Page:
Bitcoin and Money Laundering – Challenges for Law Enforcement Agencies

Bitcoin and Money Laundering – Challenges for Law Enforcement Agencies

Technological advancements have made life much easier than it was 30 years ago. One no longer needs to go into a bank to deposit, withdraw or transfer money from an account to the other. The advent of virtual currency has totally transformed the banking industry. Nowadays, one can use a cellphone or a computer to conduct all forms of financial transactions. Even more, the emergence of bitcoin has provided an encrypted, highly secure payment method that bypasses the centralized banking model. The problem is aggravated even more by the pseudo-anonymity of cryptocurrencies. These problems render it rather hard to enforce banking laws on cryptocurrency use cases. All these features of bitcoin, and cryptocurrency in general, represent a perfect atmosphere for money laundering, simply because it renders it very hard, or even impossible, for law enforcement agencies to prove who actually made a given transaction and where the funds originally came from.

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Bitcoin usage has literally surpassed the daily transaction volume of Western Union and Paypal in terms of monetary values in 2015. The innate design of bitcoin strongly supports anonymity which attracts criminal money laundering. Traditional methods for buying bitcoins, through licensed exchanges, or money service businesses (MSBs), do not eliminate bitcoin’s anonymity, even though MSBs are required to obtain and report KYC, or “know your customer”, information for bitcoin transactions. Nevertheless, newer methods for buying bitcoins can totally endorse anonymity and facilitate money laundering; thus, presenting a challenge for law enforcement agencies. Such methods include peer-to-peer (P2P) transactions, property exchange services for bitcoin, and unregistered bitcoin ATMs.

The following represent ways for obtaining bitcoins that can be challenging to law enforcement agencies:

P2P transactions:

Peer-to-peer (P2P) transactions represent a growing trend that involves listing bitcoins for sale on specialized websites, such as localbitcoins.com which is by far the most popular website for buying bitcoin in such a way. The average transaction fee for buying bitcoin on localbitcoin.com is between 10-15%, which is impressively high when compared to a transaction fee between 1-2% when buying bitcoin from a licensed MSB bitcoin exchanger.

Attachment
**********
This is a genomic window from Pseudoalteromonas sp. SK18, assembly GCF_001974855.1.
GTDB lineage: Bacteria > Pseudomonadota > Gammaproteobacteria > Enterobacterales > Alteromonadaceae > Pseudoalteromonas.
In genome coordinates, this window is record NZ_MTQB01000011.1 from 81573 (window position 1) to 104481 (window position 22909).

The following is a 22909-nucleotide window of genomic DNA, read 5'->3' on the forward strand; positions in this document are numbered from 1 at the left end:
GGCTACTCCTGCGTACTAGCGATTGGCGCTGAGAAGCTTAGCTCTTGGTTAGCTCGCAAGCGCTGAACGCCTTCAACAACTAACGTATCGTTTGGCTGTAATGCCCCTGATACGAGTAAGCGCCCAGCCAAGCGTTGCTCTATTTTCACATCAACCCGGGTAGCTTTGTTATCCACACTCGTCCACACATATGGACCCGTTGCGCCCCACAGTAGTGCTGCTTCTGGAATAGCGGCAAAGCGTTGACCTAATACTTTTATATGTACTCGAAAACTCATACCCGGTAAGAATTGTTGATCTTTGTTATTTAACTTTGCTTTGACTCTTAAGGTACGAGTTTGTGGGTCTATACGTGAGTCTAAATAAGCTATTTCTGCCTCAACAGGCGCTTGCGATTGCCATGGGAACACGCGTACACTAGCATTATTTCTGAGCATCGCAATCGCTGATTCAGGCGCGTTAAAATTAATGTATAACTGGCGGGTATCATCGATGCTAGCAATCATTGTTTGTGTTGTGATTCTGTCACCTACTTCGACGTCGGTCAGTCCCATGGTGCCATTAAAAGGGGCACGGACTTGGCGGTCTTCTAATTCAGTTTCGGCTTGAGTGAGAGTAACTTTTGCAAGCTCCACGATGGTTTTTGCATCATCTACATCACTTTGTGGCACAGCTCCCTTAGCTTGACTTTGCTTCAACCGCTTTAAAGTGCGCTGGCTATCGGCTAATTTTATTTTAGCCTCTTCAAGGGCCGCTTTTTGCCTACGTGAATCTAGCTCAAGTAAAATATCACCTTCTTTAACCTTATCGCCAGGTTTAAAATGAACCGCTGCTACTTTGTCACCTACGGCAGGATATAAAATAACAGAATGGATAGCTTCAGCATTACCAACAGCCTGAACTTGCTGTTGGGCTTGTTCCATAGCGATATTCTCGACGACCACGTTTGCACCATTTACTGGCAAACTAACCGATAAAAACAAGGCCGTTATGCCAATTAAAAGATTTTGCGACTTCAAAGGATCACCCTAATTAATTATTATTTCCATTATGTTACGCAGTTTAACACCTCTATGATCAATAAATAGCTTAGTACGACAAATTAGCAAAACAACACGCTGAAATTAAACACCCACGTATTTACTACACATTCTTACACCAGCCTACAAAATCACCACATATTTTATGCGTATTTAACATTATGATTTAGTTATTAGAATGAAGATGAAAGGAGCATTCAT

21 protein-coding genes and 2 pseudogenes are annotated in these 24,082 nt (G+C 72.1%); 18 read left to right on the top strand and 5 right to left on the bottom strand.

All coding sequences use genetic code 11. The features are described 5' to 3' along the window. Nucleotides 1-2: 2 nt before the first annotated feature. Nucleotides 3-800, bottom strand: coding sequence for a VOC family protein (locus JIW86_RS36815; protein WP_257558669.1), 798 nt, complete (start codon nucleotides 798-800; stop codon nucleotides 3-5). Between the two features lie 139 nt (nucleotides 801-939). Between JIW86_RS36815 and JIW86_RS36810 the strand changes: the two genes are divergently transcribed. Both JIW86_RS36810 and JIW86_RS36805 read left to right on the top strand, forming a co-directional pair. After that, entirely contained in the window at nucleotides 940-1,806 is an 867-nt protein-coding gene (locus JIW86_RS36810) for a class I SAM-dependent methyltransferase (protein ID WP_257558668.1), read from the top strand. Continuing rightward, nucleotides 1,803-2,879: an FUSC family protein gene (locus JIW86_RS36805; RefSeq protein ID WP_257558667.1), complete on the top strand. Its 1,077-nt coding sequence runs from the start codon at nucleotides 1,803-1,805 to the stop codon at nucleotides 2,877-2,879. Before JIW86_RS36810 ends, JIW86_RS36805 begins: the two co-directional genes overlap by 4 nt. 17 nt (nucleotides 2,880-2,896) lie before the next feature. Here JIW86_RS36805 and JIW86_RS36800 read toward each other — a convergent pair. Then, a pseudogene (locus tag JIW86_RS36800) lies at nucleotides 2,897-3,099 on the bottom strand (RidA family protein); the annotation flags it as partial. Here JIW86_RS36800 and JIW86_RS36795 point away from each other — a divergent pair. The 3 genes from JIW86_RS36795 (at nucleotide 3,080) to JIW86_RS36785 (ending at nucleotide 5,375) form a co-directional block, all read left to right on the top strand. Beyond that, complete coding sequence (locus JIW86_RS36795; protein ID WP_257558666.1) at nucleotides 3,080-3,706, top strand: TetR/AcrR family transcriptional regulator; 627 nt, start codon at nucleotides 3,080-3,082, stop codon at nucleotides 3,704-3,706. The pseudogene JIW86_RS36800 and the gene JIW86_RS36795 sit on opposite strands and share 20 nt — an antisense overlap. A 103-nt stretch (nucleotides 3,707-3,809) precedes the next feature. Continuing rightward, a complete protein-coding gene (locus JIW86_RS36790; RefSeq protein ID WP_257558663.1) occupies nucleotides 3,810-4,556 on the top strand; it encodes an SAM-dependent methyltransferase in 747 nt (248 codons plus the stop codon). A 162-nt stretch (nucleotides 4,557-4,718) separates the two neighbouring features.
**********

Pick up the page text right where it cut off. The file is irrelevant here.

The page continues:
Bitcoin ATMs:

The popularity of privately owned bitcoin ATMs has grown massively, mainly due to bitcoiners’ desire to remain anonymous, especially that these ATMs sell bitcoins without obtaining KYC information. Many of such ATMs sell bitcoins in exchange for cash and very few collect any personal data from buyers. This is why the transaction fees of bitcoin ATMs are between 10-15% , which is much higher than those of MSB bitcoin exchangers.

Bitcoin tumblers or mixers:

Bitcoin tumblers, which are also known as bitcoin mixers or laundering services, obfuscate transactions to render senders and receivers of coins more difficult to trace by law enforcement agencies and other observers of the network. Bitcoin tumblers charge a fee between 5-15% for tumbling coins for a single transaction.

Bitcoin Property Exchanges:

Purse.io is an online service that facilitates the exchange of property, for bitcoins. The website offers a unique way for obtaining bitcoins anonymously, as it is designed to manipulate purchases on Amazon, the online retail marketplace, which doesn’t accept bitcoin as a payment method. A User who wants to buy a given item on Amazon, would include it on his/her “wish list” and list it on Purse.io’s marketplace. Now, individuals who want to buy bitcoins would find an item, on a user’s wish list on Purse.io, to purchase on behalf of the user who owns the bitcoins. The item is shipped directly to the individual selling his/her bitcoins.

The transaction is completed when bitcoins are transferred to the customer who paid for the merchandise on Amazon, by the user who asked for that item in the first place. The bitcoin buyer, who paid for the item on Amazon, would pay a 15% transaction fee to the seller, who actually received the item, for receiving bitcoin in an anonymous manner.

Monero and other novel challenges:

After Silk Road, the dark web marketplace, was infiltrated and its founder, Ross Ulbricht, was arrested, a considerable proportion of bitcoin users on the dark web became more concerned about their anonymity. Money launderers and dark web drug marketplaces started exploring other cryptocurrencies that can offer them increased anonymity levels.

Monero is an altcoin that utilizes a built-in tumbling technique to render transactions more anonymous. Many dark web marketplaces, have already started accepting Monero payments in addition to bitcoin. So, a user can now exchange bitcoin to monero and then use monero to buy illicit products from the dark web.

Moreover, other cryptocurrencies are proven to be more anonymous than bitcoin and so can represent a challenge for law enforcement agencies such as DASH and Cryptonote cryptocurrencies including Bytecoin, Boolberry and others.

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